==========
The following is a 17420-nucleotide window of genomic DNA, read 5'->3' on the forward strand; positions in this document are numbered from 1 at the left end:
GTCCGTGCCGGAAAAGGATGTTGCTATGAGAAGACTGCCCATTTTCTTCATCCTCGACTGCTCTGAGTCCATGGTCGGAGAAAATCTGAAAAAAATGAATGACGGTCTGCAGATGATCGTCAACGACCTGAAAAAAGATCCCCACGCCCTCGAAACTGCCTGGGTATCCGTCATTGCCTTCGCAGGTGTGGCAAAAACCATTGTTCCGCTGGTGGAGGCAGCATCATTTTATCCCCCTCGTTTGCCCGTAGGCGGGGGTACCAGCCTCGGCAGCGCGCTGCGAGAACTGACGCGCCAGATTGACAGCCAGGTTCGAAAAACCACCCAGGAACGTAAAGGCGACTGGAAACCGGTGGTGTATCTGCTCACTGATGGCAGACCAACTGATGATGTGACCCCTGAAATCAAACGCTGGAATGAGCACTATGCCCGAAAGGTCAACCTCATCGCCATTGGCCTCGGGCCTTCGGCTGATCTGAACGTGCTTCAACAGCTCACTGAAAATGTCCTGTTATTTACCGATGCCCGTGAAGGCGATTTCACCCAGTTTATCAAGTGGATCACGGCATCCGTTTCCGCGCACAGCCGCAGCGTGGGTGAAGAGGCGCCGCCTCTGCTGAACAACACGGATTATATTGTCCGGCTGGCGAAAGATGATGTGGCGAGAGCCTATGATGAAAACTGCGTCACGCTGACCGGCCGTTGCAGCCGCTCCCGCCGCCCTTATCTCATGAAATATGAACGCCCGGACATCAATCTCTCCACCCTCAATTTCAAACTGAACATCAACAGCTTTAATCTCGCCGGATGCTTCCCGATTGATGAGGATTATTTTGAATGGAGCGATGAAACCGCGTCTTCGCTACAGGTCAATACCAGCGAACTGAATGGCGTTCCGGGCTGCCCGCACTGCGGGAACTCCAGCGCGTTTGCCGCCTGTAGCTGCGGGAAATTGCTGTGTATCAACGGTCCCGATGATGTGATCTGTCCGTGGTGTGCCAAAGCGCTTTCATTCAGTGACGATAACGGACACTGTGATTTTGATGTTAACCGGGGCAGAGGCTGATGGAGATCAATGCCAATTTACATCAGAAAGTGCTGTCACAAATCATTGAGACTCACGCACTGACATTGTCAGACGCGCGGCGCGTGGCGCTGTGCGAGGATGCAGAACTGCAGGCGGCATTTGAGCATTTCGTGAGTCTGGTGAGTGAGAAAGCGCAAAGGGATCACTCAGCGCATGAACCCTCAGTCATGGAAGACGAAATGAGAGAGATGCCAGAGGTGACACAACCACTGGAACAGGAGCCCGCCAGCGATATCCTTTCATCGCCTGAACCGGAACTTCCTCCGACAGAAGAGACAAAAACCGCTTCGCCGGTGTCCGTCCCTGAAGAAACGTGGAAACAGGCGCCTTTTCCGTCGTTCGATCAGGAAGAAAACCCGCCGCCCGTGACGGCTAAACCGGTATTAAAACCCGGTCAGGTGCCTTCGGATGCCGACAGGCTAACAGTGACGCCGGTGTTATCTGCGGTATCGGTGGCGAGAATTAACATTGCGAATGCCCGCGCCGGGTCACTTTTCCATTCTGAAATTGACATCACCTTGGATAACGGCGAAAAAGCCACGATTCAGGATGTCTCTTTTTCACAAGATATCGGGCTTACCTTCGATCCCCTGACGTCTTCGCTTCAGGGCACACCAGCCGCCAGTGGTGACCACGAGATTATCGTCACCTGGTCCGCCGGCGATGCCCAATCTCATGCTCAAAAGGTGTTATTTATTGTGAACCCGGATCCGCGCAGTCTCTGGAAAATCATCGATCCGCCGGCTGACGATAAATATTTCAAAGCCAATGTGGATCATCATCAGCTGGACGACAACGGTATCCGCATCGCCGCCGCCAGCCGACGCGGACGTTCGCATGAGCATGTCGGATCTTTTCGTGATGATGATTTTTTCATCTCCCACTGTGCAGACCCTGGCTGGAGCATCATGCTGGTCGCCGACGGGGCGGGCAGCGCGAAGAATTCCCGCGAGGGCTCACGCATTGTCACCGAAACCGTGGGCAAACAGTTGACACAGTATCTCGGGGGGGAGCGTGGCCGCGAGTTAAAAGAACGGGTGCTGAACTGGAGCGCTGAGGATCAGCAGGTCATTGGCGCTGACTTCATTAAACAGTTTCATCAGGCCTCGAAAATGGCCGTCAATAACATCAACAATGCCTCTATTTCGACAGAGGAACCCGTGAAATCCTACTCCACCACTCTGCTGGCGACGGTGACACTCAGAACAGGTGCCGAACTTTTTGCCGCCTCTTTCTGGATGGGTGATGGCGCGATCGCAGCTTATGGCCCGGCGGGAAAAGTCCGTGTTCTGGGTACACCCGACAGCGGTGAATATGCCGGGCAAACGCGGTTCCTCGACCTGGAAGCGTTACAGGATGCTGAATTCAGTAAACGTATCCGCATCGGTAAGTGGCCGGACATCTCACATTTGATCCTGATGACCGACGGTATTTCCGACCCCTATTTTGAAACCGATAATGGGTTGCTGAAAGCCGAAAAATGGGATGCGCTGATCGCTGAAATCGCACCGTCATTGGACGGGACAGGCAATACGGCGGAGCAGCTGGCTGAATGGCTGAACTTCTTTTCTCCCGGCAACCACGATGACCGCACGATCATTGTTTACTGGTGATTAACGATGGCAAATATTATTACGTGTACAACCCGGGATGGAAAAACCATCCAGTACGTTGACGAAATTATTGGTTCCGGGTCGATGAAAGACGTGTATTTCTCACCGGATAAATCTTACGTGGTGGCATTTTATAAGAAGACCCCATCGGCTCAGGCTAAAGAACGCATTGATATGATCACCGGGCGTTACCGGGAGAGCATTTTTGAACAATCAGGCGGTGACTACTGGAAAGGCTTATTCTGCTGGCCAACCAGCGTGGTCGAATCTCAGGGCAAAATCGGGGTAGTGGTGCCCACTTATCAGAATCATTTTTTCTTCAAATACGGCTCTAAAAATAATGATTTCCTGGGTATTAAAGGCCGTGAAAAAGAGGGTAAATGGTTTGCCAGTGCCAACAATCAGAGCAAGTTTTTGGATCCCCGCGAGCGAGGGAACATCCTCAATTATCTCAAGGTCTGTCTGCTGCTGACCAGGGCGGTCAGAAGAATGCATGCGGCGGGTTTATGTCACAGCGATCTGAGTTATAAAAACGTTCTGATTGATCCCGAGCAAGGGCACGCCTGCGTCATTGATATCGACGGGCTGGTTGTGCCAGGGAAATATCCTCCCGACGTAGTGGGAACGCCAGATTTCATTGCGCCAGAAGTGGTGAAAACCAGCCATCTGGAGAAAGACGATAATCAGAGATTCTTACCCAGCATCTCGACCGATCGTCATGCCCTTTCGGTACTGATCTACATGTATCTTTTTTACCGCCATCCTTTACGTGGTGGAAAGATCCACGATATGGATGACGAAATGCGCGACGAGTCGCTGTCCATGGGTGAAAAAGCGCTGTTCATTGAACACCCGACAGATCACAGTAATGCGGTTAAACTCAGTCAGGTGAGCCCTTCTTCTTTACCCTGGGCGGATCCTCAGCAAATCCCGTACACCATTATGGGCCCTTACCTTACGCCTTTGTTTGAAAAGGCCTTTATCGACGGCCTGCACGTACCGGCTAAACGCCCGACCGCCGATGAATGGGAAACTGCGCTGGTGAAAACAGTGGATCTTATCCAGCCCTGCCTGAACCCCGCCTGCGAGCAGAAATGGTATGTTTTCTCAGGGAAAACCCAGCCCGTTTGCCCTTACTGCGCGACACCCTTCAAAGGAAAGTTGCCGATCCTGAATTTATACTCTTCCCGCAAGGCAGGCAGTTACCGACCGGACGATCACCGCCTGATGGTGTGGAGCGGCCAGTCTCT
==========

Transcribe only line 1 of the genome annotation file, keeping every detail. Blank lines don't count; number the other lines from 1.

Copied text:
The following is a 17420-nucleotide window of genomic DNA, read 5'->3' on the forward strand; positions in this document are numbered from 1 at the left end: